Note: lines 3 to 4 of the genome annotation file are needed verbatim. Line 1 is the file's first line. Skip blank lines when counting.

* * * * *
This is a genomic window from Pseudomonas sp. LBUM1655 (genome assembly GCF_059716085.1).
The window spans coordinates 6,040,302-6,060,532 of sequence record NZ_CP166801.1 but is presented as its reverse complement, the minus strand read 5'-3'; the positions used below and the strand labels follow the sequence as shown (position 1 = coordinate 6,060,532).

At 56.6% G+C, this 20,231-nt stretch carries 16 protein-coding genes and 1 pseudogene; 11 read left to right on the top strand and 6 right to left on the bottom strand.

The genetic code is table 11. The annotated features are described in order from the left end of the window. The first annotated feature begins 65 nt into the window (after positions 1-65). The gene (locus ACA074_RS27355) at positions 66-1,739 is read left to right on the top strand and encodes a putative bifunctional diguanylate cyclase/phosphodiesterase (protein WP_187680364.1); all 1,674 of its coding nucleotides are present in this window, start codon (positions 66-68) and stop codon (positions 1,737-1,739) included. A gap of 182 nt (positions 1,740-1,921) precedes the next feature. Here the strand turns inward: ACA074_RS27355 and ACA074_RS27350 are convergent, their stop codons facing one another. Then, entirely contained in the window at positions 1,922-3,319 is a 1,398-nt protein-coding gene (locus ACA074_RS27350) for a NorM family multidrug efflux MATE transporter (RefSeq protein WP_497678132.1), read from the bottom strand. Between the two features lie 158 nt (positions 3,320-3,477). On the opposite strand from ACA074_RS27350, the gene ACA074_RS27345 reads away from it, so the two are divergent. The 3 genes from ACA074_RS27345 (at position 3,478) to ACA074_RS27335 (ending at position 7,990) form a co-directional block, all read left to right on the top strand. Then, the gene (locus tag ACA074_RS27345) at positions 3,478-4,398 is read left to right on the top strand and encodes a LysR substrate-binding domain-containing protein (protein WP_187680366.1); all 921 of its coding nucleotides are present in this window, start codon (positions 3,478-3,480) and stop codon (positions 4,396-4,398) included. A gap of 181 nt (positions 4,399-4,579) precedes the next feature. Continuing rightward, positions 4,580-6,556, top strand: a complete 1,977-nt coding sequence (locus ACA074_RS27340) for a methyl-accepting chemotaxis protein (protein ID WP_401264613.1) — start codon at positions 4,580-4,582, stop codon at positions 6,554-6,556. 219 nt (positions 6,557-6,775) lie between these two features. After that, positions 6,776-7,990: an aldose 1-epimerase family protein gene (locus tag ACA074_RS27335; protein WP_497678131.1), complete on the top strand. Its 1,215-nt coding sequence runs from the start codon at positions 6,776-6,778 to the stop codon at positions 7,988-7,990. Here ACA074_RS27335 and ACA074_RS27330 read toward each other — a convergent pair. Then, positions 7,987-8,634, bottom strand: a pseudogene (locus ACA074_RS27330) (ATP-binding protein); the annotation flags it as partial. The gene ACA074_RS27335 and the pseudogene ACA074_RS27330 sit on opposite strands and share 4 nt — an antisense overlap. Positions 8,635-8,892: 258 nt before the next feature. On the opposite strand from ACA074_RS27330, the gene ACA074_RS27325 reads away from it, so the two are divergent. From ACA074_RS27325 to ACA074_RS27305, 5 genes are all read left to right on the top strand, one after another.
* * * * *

At 56.6% G+C, this 20,231-nt stretch carries 16 protein-coding genes and 1 pseudogene; 11 read left to right on the top strand and 6 right to left on the bottom strand.

The genetic code is table 11. The annotated features are described in order from the left end of the window. The first annotated feature begins 65 nt into the window (after positions 1-65). The gene (locus ACA074_RS27355) at positions 66-1,739 is read left to right on the top strand and encodes a putative bifunctional diguanylate cyclase/phosphodiesterase (protein WP_187680364.1); all 1,674 of its coding nucleotides are present in this window, start codon (positions 66-68) and stop codon (positions 1,737-1,739) included. A gap of 182 nt (positions 1,740-1,921) precedes the next feature. Here the strand turns inward: ACA074_RS27355 and ACA074_RS27350 are convergent, their stop codons facing one another. Then, entirely contained in the window at positions 1,922-3,319 is a 1,398-nt protein-coding gene (locus ACA074_RS27350) for a NorM family multidrug efflux MATE transporter (RefSeq protein WP_497678132.1), read from the bottom strand. Between the two features lie 158 nt (positions 3,320-3,477). On the opposite strand from ACA074_RS27350, the gene ACA074_RS27345 reads away from it, so the two are divergent. The 3 genes from ACA074_RS27345 (at position 3,478) to ACA074_RS27335 (ending at position 7,990) form a co-directional block, all read left to right on the top strand. Then, the gene (locus tag ACA074_RS27345) at positions 3,478-4,398 is read left to right on the top strand and encodes a LysR substrate-binding domain-containing protein (protein WP_187680366.1); all 921 of its coding nucleotides are present in this window, start codon (positions 3,478-3,480) and stop codon (positions 4,396-4,398) included. A gap of 181 nt (positions 4,399-4,579) precedes the next feature. Continuing rightward, positions 4,580-6,556, top strand: a complete 1,977-nt coding sequence (locus ACA074_RS27340) for a methyl-accepting chemotaxis protein (protein ID WP_401264613.1) — start codon at positions 4,580-4,582, stop codon at positions 6,554-6,556. 219 nt (positions 6,557-6,775) lie between these two features. After that, positions 6,776-7,990: an aldose 1-epimerase family protein gene (locus tag ACA074_RS27335; protein WP_497678131.1), complete on the top strand. Its 1,215-nt coding sequence runs from the start codon at positions 6,776-6,778 to the stop codon at positions 7,988-7,990. Here ACA074_RS27335 and ACA074_RS27330 read toward each other — a convergent pair. Then, positions 7,987-8,634, bottom strand: a pseudogene (locus ACA074_RS27330) (ATP-binding protein); the annotation flags it as partial. The gene ACA074_RS27335 and the pseudogene ACA074_RS27330 sit on opposite strands and share 4 nt — an antisense overlap. Positions 8,635-8,892: 258 nt before the next feature. On the opposite strand from ACA074_RS27330, the gene ACA074_RS27325 reads away from it, so the two are divergent. From ACA074_RS27325 to ACA074_RS27305, 5 genes are all read left to right on the top strand, one after another.